Simply the best Documentaries
Anthropology and Sociology
Ideas and Movements
Agriculture and Livestock
Places on the Globe
Transports and Vehicles
Follow us on Twitter
Follow us on Pinterest
That Sugar Film
Deeper, Deeper, Deeper Still
An Inconvenient Sequel Truth to Power
Kurt Cobain Montage of Heck
Kingdom of the Blue Whale
Asteroid Apocalypse: The New Threat
Mea Maxima Culpa: Silence in the House of God
The Stolen Eagle
Treasures from the Wreck of the Unbelievable
"France" Sort by
Age of Extremes
Lucy Worsley continues her journey through Russia in the footsteps of the Romanovs, the most powerful royal dynasty in modern European history. In this episode she examines the extraordinary reign of Catherine the Great, and the traumatic conflict with napoleonic France that provides the setting for the novel War and Peace. At the magnificent palace of Peterhof near St Petersburg, Lucy charts the meteoric rise of Catherine the Great, who seized the Russian throne from her husband Peter III in 1762 and became the most powerful woman in the world. Catherine was a woman of huge passions - for art, for her adopted country (she was German by birth) and for her many lovers.
Catherine expanded her empire through military victories overseas, while at home she encouraged education and introduced smallpox inoculation to Russia. But Catherine struggled to introduce deeper reforms, and the institution of serfdom remained largely unchanged. Lucy explains how this injustice fuelled a violent rebellion. Nevertheless, Catherine left Russia more powerful on the world stage than ever. But all she had achieved looked set to be undone when Napoleon invaded Russia in 1812. Lucy relives the pivotal battle of Borodino, when the Russian army finally confronted the French forces; the traumatic destruction of Moscow; and, under Catherine's grandson Alexander, the eventual victory over the French that provided the Romanov dynasty with its most glorious hour.
Empire of the Tsars
Motivation 3 The Next Generation
There is a contest each year that can change a young skater's life. There are no pros with million dollar endorsement deals here, just real kids with real lives and everything on the line. This is the story of a few of the best, from France, Brazil and the USA, as they risk everything for a chance of a lifetime. Motivation 3: The Next Generation is a proper follow-up to The Motivation but this time the stakes are so much higher. We're in deep with real kids escaping poverty and violence, crashing in skate-houses or still living with mom. For all of these kids a win at Tampa Am could mean a way out and an opportunity to do what they love for a living-skate.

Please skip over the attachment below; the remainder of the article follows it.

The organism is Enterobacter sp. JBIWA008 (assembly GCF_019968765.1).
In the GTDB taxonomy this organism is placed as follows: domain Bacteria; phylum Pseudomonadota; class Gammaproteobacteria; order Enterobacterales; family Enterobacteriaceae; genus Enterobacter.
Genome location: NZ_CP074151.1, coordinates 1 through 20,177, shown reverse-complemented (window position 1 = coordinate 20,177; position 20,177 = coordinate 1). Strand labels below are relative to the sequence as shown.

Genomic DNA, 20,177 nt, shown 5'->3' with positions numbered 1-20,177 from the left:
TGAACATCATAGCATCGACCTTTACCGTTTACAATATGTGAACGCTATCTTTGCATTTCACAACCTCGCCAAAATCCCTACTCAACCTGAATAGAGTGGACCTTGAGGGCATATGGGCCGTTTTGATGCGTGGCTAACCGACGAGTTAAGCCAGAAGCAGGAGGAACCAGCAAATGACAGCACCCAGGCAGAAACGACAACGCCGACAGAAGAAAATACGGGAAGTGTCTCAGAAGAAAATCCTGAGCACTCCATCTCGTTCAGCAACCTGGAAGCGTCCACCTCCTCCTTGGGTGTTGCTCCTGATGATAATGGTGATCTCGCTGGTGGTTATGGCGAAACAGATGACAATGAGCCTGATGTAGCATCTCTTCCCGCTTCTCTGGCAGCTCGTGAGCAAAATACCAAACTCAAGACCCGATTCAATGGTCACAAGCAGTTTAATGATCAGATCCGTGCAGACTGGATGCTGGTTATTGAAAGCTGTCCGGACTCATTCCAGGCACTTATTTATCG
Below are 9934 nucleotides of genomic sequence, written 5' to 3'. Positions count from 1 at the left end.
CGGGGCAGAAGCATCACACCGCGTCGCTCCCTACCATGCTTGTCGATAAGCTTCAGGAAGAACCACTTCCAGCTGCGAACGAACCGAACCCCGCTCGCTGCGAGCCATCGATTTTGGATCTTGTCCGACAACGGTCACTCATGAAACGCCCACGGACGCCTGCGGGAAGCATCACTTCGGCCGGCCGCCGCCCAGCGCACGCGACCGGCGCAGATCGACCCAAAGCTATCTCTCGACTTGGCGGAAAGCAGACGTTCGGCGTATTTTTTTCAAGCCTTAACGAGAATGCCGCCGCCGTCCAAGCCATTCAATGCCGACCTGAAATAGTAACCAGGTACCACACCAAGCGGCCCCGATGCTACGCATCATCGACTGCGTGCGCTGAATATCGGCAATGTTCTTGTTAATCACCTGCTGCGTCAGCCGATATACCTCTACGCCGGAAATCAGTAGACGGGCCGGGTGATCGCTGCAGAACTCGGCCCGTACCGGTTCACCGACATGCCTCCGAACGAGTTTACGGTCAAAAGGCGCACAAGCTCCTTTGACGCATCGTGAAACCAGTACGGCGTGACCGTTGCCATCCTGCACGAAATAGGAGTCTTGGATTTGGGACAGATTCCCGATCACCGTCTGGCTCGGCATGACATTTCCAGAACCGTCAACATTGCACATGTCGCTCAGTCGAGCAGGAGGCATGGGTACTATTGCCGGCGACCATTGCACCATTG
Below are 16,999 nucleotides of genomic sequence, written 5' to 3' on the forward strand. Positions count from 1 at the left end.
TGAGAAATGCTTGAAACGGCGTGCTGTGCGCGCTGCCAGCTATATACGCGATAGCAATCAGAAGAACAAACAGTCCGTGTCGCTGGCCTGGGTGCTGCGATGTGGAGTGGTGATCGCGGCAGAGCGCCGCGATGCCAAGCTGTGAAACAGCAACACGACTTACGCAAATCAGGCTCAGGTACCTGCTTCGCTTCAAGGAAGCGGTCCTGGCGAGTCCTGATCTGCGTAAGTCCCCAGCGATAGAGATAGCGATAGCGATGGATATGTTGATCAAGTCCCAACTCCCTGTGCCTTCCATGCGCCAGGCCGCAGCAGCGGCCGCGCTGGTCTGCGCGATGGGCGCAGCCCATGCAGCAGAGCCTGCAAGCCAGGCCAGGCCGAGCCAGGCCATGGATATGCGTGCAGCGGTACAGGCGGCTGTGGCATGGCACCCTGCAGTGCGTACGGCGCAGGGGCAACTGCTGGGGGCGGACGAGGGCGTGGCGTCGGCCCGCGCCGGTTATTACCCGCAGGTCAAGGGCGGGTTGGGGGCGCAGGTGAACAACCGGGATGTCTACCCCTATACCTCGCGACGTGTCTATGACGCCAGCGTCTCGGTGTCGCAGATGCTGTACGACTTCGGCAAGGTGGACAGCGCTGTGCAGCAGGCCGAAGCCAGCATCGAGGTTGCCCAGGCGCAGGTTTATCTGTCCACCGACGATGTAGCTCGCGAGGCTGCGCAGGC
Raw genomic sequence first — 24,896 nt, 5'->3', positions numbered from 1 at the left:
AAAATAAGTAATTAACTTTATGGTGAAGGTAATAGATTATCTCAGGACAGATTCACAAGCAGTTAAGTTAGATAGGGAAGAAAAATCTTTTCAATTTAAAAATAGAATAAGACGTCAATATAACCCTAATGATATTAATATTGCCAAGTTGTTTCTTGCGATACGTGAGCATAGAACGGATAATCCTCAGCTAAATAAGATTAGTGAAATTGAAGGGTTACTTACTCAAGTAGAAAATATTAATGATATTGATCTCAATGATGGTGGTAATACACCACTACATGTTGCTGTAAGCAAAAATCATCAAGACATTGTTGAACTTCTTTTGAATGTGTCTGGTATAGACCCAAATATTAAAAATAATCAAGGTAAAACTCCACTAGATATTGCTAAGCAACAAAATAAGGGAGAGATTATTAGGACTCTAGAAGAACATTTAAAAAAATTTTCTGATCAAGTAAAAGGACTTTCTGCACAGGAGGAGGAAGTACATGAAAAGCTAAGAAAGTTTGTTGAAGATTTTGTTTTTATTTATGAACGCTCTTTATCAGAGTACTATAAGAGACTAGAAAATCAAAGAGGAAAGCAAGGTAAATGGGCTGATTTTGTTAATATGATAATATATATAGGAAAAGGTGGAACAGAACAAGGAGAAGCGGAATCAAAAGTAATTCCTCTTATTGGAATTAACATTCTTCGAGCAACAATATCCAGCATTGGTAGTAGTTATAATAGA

A powerful depiction of Vladimir Mukhin's struggle to resuscitate an almost forgotten russian cuisine, going against the established tradition. Be prepared for stunning images of culinary creations at White Rabbit, some will leave you uneased.
A fifth-generation chef, Mukhin worked in his father’s kitchen as a young man, preparing Soviet-era classics. So, like generations of youths before him, Mukhin had to rebel against the old man. He left his small hometown of Essentuki for Moscow and became obsessed with modern techniques and food from across Europe. It wasn’t until he worked as a sous chef in France, when he collaborated on a menu with chef Christian Etienne, that Mukhin realized Russian cuisine could exist within modern cooking. 'His French clients who ate it were amazed,' he says. ¡They loved his Russian cooking.'
Walk with Me
With unprecedented access, the film goes deep inside a Zen Buddhist community who have given up all their possessions and signed up to a life of chastity for one common purpose - to transform their suffering, and practice the art of mindfulness with the world-famous teacher Thich Nhat Hanh.
Filmed over three years, in their monastery in rural France and on the road in the USA, this visceral film is a meditation on a community grappling with existential questions and the everyday routine of monastic life. As the seasons come and go, the monastics' pursuit for a deeper connection to themselves and the world around them is amplified by insights from Thich Nhat Hanh's early journals, narrated by Benedict Cumberbatch.
How does a chef trained in the finest kitchens of France translate his haute cuisine to fast food? Ludo’s obsession with a perfectly cooked bird can be traced back to France, where he learned to roast chicken.
His love for the American classic was solidified in 1996 when he arrived in LA and ate at KFC for the first time. “It was the same sensation,” he’s said, the crunchy skin and juicy flesh, and the gap between his two worlds was bridged. In this episode we learn how a Frenchman became famous for a truly American dish.
The Mind of a Chef
How the Universe Works Series 8
The Last Dance
Art of Eternity
Follow Our Releases!
Likes and Sharing